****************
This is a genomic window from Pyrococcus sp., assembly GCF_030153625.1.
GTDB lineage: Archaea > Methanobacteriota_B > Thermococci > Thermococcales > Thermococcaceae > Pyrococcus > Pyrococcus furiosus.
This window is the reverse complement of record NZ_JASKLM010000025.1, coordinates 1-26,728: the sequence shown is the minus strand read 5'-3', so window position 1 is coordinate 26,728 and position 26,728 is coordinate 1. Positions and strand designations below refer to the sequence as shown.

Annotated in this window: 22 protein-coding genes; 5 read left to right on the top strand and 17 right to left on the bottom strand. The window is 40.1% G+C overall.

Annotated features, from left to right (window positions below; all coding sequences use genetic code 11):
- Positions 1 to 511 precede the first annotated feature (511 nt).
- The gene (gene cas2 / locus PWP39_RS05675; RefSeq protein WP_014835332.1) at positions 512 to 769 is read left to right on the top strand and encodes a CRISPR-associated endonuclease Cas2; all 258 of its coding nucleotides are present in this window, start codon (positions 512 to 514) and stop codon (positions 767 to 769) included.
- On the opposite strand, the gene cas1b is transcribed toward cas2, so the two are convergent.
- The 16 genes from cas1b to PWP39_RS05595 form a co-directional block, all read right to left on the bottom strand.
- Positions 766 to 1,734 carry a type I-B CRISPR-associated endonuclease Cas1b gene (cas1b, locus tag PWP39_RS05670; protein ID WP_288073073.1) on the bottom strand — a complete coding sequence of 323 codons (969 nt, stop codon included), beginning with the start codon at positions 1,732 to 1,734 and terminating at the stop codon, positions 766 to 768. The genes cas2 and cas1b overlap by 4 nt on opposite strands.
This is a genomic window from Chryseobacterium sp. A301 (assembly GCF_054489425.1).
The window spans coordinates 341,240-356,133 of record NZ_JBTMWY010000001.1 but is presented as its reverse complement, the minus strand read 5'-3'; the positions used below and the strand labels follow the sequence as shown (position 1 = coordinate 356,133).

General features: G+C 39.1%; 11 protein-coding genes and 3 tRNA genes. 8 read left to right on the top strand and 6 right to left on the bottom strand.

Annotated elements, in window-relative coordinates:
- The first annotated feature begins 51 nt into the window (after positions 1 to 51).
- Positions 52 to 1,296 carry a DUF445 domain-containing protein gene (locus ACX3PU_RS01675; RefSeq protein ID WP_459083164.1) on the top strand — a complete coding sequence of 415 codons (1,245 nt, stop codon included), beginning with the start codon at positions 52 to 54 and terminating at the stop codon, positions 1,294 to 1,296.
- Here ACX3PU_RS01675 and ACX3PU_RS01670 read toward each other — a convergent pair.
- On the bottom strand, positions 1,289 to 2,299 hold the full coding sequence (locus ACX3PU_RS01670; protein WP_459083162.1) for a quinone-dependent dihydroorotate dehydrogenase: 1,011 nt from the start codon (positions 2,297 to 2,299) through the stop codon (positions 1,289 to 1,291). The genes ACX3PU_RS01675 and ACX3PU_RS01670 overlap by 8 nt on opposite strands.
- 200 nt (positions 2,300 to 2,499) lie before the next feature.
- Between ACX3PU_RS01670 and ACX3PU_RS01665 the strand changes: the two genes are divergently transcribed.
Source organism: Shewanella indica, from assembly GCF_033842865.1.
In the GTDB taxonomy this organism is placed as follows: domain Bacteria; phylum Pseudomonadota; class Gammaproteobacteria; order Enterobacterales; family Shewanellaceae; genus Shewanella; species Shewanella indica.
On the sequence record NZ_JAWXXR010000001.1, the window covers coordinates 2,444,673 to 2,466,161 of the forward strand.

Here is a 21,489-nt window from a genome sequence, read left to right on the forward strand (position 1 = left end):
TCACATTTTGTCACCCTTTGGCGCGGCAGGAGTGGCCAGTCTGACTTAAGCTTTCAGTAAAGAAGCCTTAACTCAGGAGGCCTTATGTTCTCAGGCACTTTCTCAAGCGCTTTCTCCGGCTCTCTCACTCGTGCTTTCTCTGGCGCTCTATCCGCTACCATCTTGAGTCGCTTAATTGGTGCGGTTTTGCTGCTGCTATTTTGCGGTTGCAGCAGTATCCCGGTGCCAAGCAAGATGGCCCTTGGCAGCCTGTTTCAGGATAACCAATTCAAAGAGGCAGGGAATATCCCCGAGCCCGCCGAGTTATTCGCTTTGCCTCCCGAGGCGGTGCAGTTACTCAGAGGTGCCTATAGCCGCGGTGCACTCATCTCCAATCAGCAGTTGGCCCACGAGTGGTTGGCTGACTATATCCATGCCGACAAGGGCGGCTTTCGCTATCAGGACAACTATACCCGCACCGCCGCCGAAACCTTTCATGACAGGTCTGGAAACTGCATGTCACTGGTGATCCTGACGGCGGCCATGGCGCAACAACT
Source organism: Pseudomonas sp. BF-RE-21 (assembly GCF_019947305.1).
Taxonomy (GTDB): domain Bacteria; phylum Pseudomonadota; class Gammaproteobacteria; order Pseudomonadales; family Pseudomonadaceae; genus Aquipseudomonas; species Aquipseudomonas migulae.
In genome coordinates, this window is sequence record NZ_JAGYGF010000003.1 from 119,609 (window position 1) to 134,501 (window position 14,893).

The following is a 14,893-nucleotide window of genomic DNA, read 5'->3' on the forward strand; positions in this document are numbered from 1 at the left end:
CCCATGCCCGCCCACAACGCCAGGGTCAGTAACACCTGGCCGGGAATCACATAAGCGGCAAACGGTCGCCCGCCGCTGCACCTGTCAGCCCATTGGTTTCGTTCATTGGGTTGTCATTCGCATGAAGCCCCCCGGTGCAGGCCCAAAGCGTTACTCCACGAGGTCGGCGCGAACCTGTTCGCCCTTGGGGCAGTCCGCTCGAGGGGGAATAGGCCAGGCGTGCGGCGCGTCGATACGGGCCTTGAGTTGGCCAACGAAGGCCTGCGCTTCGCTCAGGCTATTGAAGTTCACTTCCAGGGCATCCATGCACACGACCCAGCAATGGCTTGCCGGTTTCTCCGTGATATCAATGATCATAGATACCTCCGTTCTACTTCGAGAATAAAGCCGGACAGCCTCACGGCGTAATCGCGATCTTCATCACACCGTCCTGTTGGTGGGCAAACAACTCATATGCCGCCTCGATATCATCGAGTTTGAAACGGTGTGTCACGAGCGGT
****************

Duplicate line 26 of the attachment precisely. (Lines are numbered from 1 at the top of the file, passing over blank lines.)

Source organism: Pseudomonas sp. BF-RE-21 (assembly GCF_019947305.1).